Nebraska County Fossils


< Vertebrate Paleontology Home

A virtual journey through the Museum's vertebrate paleontology collection.

Teleoceras major, Barrel-bodied rhino

Family: Rhinocerotidae
Geologic age: Late Miocene (Clarendonian), 11.83 million years old
Year fossil collected: 1979


Teleoceras was a short-legged, barrel-bodied rhino that may have spent considerable time in the water like modern hippos. Complete skulls of any fossil animal are unusual, but finding articulated skeletons is quite rare. These specimens, from Ashfall Fossil Beds in Antelope County, are the most complete and well-preserved Teleoceras skeletons in the world!

Pliohippus, Stout One-toed Horse

Family: Equidae
Geologic age: Late Miocene (Clarendonian), 11.83 million years old
Year fossil collected: 1979

For most of its existence, Pliohippus had three functional toes on each foot. By twelve million years ago, however, the side toes became more and more reduced. At the Ashfall Fossil Beds near Orchard, Nebraska, some members of this group still had three toes, but many had lost the side toes all together. Reduction of side toes is an adaption to open spaces and solid ground, and allows an animal to move quickly to avoid predators.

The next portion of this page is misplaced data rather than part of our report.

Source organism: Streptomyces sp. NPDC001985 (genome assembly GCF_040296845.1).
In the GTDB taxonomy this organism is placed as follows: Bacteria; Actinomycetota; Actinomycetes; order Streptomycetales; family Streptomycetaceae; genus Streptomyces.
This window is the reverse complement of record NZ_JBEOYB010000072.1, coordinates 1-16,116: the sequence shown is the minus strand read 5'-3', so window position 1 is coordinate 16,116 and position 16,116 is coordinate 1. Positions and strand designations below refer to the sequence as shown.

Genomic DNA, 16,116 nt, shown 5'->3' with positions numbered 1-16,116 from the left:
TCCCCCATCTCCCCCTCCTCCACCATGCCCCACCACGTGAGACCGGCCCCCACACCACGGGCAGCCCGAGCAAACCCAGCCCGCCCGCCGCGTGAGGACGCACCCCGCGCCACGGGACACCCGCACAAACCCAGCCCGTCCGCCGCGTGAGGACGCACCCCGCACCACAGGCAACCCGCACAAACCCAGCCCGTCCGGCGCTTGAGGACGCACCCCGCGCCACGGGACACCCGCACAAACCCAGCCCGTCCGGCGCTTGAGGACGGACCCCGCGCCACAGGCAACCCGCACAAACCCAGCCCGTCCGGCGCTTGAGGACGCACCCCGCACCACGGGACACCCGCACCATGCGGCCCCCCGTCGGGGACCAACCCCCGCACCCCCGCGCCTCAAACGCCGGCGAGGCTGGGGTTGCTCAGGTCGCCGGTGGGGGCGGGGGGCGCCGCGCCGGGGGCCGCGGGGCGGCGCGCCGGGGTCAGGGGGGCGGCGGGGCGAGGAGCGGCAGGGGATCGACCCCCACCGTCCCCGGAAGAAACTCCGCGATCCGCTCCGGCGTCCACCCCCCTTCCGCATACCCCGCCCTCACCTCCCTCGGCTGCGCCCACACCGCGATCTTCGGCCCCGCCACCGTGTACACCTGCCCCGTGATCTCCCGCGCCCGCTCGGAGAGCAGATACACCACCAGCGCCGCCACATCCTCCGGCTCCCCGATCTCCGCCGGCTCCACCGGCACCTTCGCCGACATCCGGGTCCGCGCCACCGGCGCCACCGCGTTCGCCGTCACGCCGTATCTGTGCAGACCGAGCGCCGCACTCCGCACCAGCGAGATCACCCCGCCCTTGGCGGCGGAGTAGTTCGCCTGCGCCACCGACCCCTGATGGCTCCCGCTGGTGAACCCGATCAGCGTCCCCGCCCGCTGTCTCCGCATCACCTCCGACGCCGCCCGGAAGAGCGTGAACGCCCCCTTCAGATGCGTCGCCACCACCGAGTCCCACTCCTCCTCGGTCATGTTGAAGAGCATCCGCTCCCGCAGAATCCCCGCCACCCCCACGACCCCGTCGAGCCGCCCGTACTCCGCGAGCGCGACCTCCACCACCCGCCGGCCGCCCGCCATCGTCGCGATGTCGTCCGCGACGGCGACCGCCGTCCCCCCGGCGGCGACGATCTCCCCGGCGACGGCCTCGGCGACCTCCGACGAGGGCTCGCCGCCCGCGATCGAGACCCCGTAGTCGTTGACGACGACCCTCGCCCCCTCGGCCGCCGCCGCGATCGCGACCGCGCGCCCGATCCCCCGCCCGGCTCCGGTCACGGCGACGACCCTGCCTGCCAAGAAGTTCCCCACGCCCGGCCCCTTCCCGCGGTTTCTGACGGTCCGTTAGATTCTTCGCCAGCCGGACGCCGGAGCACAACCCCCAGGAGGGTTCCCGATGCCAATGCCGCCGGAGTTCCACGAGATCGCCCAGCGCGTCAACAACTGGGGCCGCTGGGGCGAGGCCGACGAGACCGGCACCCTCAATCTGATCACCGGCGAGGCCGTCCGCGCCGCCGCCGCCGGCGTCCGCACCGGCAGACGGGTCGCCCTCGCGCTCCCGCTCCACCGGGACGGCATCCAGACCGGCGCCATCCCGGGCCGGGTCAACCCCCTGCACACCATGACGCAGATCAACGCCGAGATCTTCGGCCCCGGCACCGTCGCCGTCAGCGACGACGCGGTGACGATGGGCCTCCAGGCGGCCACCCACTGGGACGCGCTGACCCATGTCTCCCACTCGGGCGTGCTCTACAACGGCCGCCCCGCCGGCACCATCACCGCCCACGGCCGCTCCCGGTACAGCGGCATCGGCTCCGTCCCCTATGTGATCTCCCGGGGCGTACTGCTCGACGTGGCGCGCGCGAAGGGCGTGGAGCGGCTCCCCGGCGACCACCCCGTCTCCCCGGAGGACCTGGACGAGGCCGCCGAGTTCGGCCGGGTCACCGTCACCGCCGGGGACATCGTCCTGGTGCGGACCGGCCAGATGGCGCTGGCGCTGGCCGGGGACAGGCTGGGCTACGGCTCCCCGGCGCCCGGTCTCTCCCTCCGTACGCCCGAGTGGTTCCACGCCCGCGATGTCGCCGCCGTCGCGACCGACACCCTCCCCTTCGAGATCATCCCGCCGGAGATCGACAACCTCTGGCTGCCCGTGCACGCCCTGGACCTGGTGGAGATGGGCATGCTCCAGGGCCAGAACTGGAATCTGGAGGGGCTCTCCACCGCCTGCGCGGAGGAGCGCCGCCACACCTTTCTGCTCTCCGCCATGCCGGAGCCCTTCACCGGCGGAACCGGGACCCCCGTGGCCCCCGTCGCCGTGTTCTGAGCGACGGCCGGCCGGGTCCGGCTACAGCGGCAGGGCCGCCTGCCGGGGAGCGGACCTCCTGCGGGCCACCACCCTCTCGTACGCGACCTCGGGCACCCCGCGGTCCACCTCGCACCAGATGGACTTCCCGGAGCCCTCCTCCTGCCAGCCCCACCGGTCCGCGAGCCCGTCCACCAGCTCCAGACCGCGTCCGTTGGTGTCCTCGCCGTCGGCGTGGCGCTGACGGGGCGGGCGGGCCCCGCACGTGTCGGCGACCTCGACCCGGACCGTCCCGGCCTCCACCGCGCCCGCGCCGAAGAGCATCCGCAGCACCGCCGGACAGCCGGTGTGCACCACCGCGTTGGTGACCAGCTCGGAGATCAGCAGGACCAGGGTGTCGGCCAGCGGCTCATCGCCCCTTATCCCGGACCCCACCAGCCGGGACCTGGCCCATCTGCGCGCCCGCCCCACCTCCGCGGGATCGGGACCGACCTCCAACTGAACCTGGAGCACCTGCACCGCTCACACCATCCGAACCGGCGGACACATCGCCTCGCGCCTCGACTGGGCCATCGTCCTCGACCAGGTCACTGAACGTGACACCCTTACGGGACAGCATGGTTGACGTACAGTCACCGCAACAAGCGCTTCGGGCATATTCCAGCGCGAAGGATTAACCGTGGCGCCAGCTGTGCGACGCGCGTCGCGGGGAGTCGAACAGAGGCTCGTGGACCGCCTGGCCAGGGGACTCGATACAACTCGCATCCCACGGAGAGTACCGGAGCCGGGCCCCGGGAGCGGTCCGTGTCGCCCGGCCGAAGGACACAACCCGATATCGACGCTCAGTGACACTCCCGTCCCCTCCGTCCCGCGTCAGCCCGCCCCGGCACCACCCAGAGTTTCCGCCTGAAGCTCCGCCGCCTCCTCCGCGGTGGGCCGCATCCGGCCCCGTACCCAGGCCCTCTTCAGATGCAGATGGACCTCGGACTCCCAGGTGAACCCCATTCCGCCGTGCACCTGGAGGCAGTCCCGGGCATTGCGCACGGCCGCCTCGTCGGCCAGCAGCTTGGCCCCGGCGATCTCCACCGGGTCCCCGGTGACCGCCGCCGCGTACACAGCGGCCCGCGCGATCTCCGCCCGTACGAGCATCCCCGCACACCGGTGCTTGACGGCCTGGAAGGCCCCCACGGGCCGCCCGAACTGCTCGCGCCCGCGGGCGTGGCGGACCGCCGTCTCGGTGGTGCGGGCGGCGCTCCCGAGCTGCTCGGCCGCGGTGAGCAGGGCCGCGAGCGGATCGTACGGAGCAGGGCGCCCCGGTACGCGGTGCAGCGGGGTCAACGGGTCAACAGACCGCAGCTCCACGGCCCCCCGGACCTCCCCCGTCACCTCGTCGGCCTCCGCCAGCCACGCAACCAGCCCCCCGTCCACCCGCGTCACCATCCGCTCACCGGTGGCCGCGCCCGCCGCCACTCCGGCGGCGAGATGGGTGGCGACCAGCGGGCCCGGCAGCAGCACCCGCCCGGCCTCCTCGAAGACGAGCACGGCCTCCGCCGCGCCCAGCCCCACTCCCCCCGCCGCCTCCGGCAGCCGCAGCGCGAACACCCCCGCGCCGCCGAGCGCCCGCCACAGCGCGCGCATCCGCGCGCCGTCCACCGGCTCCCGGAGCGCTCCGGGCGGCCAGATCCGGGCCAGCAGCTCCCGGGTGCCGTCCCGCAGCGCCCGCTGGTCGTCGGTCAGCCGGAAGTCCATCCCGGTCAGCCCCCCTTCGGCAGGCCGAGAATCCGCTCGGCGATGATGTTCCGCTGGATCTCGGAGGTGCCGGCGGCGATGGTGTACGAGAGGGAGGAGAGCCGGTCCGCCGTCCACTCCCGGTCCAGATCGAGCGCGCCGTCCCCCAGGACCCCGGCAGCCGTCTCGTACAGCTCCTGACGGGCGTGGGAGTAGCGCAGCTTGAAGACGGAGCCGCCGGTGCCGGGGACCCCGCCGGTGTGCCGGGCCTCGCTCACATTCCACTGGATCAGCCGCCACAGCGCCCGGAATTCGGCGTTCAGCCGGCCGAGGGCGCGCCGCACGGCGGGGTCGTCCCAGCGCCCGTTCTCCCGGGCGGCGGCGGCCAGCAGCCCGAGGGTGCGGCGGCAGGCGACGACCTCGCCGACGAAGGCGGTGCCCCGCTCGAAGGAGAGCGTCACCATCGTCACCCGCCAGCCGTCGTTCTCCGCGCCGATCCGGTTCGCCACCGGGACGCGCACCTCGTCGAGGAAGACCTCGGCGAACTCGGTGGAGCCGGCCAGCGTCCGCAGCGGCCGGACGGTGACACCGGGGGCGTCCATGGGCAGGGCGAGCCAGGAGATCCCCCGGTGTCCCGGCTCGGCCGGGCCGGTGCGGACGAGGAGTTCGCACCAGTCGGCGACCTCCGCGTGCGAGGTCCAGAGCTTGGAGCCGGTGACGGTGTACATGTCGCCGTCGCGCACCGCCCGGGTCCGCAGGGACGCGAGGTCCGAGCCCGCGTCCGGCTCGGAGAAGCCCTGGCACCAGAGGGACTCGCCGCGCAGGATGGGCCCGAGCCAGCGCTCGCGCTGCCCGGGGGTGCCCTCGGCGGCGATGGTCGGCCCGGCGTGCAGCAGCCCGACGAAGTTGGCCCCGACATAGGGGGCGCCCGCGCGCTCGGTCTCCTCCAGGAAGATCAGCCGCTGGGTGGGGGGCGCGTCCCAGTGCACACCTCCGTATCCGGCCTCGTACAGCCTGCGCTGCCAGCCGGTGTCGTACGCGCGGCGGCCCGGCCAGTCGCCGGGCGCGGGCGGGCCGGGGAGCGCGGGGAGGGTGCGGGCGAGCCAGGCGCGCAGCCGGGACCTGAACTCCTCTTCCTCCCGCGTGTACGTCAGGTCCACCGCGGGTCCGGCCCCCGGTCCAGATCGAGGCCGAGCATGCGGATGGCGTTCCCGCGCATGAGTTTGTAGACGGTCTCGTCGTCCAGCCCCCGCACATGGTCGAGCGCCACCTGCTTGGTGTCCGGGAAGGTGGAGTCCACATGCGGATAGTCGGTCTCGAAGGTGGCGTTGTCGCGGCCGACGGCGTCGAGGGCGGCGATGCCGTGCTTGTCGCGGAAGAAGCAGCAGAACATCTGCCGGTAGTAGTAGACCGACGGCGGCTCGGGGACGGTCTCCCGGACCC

Balearica exigua, Crowned crane

Family: Gruidae
Geologic age: Late Miocene (Clarendonian), 11.83 million years old
Year fossil collected: 1978

Like rhinos and camels, crowned cranes might seem out of place in Nebraska. Though there is no evidence that the crowned crane originated in Nebraska, it was certainly present in the state 12 million years ago. Today, crowned cranes are limited in range to Africa, and are the only cranes that do not migrate.

Geological Ages of Rock Formations

Q Pleistocene ("Ice Age") Sands, gravels, silts overlay much of the county (not shown)
Pleistocene sands, gravels and silts overlay much of Nebraska and often conceal the bedrock beneath. These "Ice Age" deposits often produce the remains of mammoths, bison, horses, musk oxen, elk and other familiar mammals. Small fossils, especially, are important indicators of the climate at the time of deposition.
Tpo Tertiary, Miocene/Pliocene, Ogallala Group, 2-14 million years old
Ogallala Group rocks include predominantly clastic sands and sandstones composed of a mixture of Rocky Mountain debris and locally derived and re-worked sediments. Ash beds are not unusual in the Ogallala and help to precisely date the sediments. In western and southwestern Nebraska, the Ogallala beds are responsible for resistant bluffs that cap the valley sides of modern streams.
Kp Cretaceous, Pierre Formation, 66-78 million years old
The Upper Cretaceous Pierre Formation was deposited in the deeper portions of the Cretaceous mid-continental seaway. It consists primarily of fine black shales. Roads and structures built on Pierre Shale hillsides often slump as the shale becomes wet. The unit produces a variety of marine vertebrate fossils including fish, mosasaurs and plesiosaurs.